In conclusion, Banana's Lizard portrays two very different people who have, in a sense, "saved themselves" by discovering their healing abilities. While Lizard's powers (according to her) are almost supernatural, the narrator (her lover's) powers are more exemplary of a specific coping strategy. By treating others for their emotional trauma, he is also healing himself. As Lizard heals others, she is still unable to heal herself but, nevertheless, healing others keeps her afloat in a dangerous world. Ultimately, their salvation from a death like everyone else's is due to their compassion for others .
In Higuchi's Growing Up and Soseki's Kokoro, there are a number of similarities as well as differences in both the definition and function of family. Both short stories offer insights into the dynamics of the "contemporary" Japanese family which still retains significant core elements of traditional Japanese family dynamics and customs.
For example, both stories portray family life at some level. Both define family in different ways yet there are similarities. In both Growing Up and Kokoro, family shapes the future and expectations for adulthood are high in Japanese culture. In both stories, children are expected to show respect to their elders. Elders also demand contribution in terms of work from a very early age. More importantly, children internalize these expectations and feel guilty or accomplished based on how well they fulfill their parents' wishes. In both stories, children are expected to grow up quickly and carry on the family tradition and the family mantle.
For example, in Growing Up, Midori wants to follow the footsteps of her older sister, , who has moved to Tokyo. Nabu, Shota, Chokichi, and many other characters begin working early and contributing to the family income as well. Things are relatively the same in Kokoro, except the protagonist-narrator is raised in a more traditional family setting where the fathers have high expectations of their sons to find a suitable career and contribute to the reputation of the family.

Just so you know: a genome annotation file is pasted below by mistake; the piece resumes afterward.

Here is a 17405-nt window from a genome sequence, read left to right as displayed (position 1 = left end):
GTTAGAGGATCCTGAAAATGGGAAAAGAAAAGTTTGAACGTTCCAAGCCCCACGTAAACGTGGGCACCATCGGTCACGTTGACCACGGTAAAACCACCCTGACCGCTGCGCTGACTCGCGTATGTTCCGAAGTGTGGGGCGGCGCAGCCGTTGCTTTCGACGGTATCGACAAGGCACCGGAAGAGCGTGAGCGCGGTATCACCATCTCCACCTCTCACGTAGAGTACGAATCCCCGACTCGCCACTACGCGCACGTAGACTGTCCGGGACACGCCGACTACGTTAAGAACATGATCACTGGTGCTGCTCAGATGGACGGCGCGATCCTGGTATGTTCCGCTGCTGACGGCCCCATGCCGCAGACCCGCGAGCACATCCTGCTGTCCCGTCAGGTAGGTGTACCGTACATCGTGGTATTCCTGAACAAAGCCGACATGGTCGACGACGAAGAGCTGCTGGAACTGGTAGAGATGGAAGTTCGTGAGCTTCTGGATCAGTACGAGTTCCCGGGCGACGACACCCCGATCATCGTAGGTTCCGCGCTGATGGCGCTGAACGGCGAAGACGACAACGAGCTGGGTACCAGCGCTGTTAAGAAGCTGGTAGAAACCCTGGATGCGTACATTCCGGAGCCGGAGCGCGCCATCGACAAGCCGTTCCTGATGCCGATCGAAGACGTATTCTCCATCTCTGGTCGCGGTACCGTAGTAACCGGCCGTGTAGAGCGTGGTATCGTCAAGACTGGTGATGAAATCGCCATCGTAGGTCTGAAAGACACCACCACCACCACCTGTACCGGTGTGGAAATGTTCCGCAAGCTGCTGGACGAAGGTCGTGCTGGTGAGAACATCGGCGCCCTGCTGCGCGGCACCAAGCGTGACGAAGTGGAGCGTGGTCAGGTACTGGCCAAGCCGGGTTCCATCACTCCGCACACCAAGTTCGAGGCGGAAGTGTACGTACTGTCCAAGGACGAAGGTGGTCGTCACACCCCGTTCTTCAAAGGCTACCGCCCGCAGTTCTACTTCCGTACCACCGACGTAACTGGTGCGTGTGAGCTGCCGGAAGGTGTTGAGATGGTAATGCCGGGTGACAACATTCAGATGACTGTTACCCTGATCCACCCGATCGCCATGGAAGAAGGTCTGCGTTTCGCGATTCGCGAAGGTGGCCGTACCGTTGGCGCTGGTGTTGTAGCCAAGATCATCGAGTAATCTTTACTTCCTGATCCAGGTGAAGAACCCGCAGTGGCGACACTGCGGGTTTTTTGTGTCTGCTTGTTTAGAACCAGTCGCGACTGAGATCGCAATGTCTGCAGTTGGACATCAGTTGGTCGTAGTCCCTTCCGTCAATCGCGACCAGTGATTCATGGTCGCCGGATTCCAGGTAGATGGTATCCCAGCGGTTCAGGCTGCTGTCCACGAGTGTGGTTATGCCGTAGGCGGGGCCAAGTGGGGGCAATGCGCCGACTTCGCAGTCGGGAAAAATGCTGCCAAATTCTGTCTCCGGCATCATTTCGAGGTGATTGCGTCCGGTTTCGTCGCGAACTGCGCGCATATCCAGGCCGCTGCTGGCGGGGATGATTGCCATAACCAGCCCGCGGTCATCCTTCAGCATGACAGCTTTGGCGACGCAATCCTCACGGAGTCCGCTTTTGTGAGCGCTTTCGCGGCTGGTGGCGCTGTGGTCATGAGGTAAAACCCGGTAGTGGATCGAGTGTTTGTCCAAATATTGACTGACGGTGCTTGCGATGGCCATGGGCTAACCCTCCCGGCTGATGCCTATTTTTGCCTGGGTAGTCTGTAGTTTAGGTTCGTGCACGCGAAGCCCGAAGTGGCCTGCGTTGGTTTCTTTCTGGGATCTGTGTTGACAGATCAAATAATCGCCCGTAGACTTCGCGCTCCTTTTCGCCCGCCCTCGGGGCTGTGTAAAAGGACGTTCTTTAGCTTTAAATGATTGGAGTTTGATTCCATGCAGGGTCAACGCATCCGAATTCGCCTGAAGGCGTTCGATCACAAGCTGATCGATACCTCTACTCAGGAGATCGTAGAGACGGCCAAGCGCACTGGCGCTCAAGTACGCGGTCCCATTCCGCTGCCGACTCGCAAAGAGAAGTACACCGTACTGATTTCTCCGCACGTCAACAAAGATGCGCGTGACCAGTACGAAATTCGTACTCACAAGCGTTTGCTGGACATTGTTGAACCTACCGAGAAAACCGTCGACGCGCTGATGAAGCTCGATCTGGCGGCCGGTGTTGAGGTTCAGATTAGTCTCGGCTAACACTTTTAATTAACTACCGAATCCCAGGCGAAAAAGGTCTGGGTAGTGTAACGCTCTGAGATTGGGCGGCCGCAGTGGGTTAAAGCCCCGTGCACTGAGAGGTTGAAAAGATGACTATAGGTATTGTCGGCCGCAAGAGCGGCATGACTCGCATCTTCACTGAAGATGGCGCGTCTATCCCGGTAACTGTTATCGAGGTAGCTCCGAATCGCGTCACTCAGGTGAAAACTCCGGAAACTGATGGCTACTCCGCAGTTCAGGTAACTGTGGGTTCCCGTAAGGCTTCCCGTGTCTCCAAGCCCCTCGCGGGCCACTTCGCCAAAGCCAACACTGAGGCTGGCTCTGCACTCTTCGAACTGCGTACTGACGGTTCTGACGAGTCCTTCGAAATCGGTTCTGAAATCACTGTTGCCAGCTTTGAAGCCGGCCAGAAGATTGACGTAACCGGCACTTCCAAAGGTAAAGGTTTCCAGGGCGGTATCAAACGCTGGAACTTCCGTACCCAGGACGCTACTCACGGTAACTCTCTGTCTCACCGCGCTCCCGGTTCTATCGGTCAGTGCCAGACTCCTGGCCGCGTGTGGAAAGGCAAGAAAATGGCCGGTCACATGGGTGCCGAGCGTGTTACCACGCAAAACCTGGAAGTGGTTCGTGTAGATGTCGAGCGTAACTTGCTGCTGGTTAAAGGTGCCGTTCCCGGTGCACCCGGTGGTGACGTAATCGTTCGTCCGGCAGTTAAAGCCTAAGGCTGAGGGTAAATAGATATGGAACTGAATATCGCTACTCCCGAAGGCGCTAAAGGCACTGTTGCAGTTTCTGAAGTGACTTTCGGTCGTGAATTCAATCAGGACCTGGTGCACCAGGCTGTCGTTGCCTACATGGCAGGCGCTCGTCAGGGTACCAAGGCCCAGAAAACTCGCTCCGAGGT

While staking one's claim, following the wishes of parents for their futures, and bringing a sense of pride to the family is important in Growing Up, there is an obvious absence of adult male role models -- and even adult female role models-- in this short story. It even appears that
the one oft-mentioned role model, the Buddhist priest, may have deflowered Midori near the end of the story. Nobu's gift of the narcissus to Midori was highly symbolic of the loss of her virginity as well as the loss of Nobu to a life as a monk . Whereas the children in Kokoro come from a more bourgeois background, the traditional family unit in Growing Up has appeared to somewhat disintegrate as many of the children live as little more than street ragamuffins, making their own decision and suffering -- as they usually do -- from the consequences. The boys are portrayed as street "toughs" who are involved in youth gangs while there is evidence that the females portrayed by Higuchi are much more sophisticated and worldly for their young ages.
The family structure in Kokoro is more closely-knit and the parents -- ever-present -- push and prod their children into professions that require university degrees. While the father is dying, he makes his wishes known to his younger son, the narrator in the story. His mother also expresses concern over what her son will do with his future. The mother said: "As a matter of fact, I can't help thinking of how much a comfort it would be to your father if you found a job" . The narrator's parents are over-bearing while, in contrast, the parents in Growing Up are on the sidelines of their children's lives. They are not over-bearing but their presence is barely felt as their children amble through their lives, making decisions about their future on a trial-and-error basis. It is much more difficult for them to survive as they are, in general, from lower class families.
Another interesting aspect of family dynamics in Growing Up is that the actual family of the short story was defined as the interactions of the vagabond children and their interwoven struggles. For example, all of the boys are in a street gang with the exception of Nobu who enters the priesthood. All of the children in the story know each other better and interact with each other more than they interact with their parents. Their apprehensiveness, anxieties, and shame are more closely related to their "family ties" with their peers as opposed to their parents. In Kokoro, it is observed that family bonds are more closely (and traditionally) defined as the children's relationships with their parents. Their sense of duty to their parents is stronger than their sense of duty to their peers and siblings. In Growing Up, family functions are overtly dysfunctional, especially among the competing males. Nevertheless, there is a sense that all of the children have a profound respect for each other and value each other's company.